Ohio Consumer Law Blog

Information on Ohio's Consumer Laws from Attorney Daniel Myers, Myers Law, LLC, not legal advice

Problems with Debt Collectors? You Need to Know Your Rights.

At one time or another, odds are you have owed someone money.  It could be anything from a forgotten utility bill to an overdue credit card payment. Maybe you just forgot about the bill and needed a reminder to pay it.  But when a simple reminder doesn’t solve the problem, you may find yourself being pursued by a law firm or debt collection company.  Third party collection agencies have many legitimate tools at their disposal, but what are your rights and protections?  What remedy do you have when these rights are violated?

If you owe a debt related to your business, for example, the purchase of a bulldozer for a demolition company, you have very few, if any, protections from debt collectors.  However, federal and state law protects you from unsavory conduct of third party debt collectors when your debt is a “consumer debt,” meaning the debt was incurred for personal, family, or household purposes, and not for your own business purposes.  The most important law, the Fair Debt Collection Practices Act, is a federal law which sets out rules that third party debt collectors must follow.  Specifically, the Act creates the following rules:

  1. In the first written communication between the debt collector and you, the debt collector must inform you that you have 30 days to dispute the debt.
  2. The debt collector must tell you in that letter the amount of the debt and to whom you owed it.
  3. In all communications, the debt collector needs to inform you that they are a debt collector and that any information you provide to them will be used for the purpose of collecting the debt.
  4. They cannot call you before 8am or after 9pm.
  5. They cannot threaten you with immediate garnishment of your wages or your bank account unless there is a judgment against you.
  6. They cannot demand immediate payment in their first written letter to you.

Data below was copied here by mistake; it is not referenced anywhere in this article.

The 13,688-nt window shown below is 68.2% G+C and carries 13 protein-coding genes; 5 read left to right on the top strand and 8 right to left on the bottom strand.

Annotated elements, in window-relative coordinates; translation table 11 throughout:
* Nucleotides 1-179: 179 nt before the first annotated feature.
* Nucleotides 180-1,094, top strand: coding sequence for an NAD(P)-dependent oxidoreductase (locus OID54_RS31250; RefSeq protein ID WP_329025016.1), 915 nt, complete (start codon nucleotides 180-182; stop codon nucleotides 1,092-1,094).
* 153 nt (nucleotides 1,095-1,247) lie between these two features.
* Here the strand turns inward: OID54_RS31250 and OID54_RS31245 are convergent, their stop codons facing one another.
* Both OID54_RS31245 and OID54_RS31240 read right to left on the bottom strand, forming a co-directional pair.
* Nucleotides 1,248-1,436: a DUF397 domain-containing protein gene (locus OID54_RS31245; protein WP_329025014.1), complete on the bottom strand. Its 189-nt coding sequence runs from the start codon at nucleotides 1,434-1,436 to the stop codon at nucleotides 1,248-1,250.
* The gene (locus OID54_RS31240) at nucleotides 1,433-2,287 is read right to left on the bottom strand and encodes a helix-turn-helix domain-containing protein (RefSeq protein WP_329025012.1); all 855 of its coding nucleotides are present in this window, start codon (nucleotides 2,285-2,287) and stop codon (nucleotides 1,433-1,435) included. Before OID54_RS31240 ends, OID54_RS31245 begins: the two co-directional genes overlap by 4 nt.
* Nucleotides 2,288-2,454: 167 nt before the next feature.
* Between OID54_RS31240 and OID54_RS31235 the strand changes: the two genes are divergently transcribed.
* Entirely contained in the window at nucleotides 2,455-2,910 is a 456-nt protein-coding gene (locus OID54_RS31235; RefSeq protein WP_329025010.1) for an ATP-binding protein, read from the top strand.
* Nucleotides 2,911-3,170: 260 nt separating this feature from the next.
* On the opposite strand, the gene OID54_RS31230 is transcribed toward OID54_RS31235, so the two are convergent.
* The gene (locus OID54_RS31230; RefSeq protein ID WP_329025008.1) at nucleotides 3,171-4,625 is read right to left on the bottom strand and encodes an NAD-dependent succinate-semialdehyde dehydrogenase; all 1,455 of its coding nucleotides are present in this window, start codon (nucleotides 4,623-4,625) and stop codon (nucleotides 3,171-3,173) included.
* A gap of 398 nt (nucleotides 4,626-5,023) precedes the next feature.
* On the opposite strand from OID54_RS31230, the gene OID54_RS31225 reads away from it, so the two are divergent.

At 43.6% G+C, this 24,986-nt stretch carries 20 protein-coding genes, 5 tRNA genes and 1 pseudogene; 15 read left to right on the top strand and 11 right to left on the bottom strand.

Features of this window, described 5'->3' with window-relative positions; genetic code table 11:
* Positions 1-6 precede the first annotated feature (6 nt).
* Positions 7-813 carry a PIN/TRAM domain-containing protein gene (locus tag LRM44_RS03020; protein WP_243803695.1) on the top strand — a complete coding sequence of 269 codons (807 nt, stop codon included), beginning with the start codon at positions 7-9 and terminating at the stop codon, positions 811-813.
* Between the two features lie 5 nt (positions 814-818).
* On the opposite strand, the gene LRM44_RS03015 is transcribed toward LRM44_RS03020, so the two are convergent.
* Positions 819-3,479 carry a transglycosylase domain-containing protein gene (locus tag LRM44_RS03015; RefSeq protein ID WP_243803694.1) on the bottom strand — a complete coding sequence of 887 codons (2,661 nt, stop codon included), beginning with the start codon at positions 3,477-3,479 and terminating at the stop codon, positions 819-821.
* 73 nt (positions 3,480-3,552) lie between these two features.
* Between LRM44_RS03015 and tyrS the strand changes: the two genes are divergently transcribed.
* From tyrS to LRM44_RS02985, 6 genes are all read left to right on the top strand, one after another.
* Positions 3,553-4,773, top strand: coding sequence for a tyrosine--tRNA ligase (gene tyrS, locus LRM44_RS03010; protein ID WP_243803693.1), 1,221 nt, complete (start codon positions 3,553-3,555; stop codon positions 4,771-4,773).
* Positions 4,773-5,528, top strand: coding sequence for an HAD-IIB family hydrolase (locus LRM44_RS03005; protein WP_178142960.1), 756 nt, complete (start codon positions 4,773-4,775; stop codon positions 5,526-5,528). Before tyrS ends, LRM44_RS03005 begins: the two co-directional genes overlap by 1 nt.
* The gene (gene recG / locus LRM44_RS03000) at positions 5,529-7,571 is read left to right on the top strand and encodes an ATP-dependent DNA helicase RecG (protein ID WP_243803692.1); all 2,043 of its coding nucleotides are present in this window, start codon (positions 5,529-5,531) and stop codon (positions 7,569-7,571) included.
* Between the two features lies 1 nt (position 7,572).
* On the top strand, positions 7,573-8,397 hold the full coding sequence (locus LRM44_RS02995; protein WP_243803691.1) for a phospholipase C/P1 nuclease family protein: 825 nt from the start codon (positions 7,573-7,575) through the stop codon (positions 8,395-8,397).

7. They cannot threaten you with arrest or incarceration.
  8. They cannot tell others (except your spouse) that they are trying to collect a debt from you.
  9. They cannot ask you to pay more than you legally owe to the original creditor.
  10. They cannot contact you after they know, and you tell them, that you have an attorney, or after you ask them to stop contacting you.
  11. They cannot impersonate or claim to be affiliated with the government.
  12. They cannot threaten to do something to you (even threaten to sue you) if they have no intention or authority to do that when they make the threat.

There are many other rules they must follow, as well—too many to write about here.  If they violate any of these rules, you could be entitled to up to $1,000 in damages, plus attorney fees, or possibly more.  However, you need to contact and lawyer and a lawsuit must be filed no more than one (1) year after the rule was first broken.  After that, it is likely too late to do anything.

If a debt collector violates your rights under this law, it does not wipe out the debt that you owe.  But it does give you leverage to negotiate the amount of the debt, and a good legal claim against the debt collector in federal court.

One client contacted me after a debt collector threatened her with jail time, told her she was being indicted for fraud, yelled and berated her on the phone, attempted to collect a debt that was already paid in full, and claimed to be a part of a governmental agency.  The debt collector even threatened me with arrest!

It is critical to speak to a lawyer as soon as possible after a violation occurs.  Waiting to see if it gets better is not the right decision—it might get better, but it usually does not, and your rights and leverage expire in the meantime.  If you think you have been the victim of illegal debt collection practices in the last year, you should contact an attorney immediately.

One comment on “Problems with Debt Collectors? You Need to Know Your Rights.

  1. Pingback: Class Action Lawsuit Filed by Myers Law Against Debt Collectors Alleges Collectors Threatened Consumers With Prison | Ohio Consumer Law Blog

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This entry was posted on October 21, 2013 by in By Daniel Myers, Uncategorized.


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2018, 2017, 2016 & 2014 Rising Star – Consumer Law – Super Lawyers

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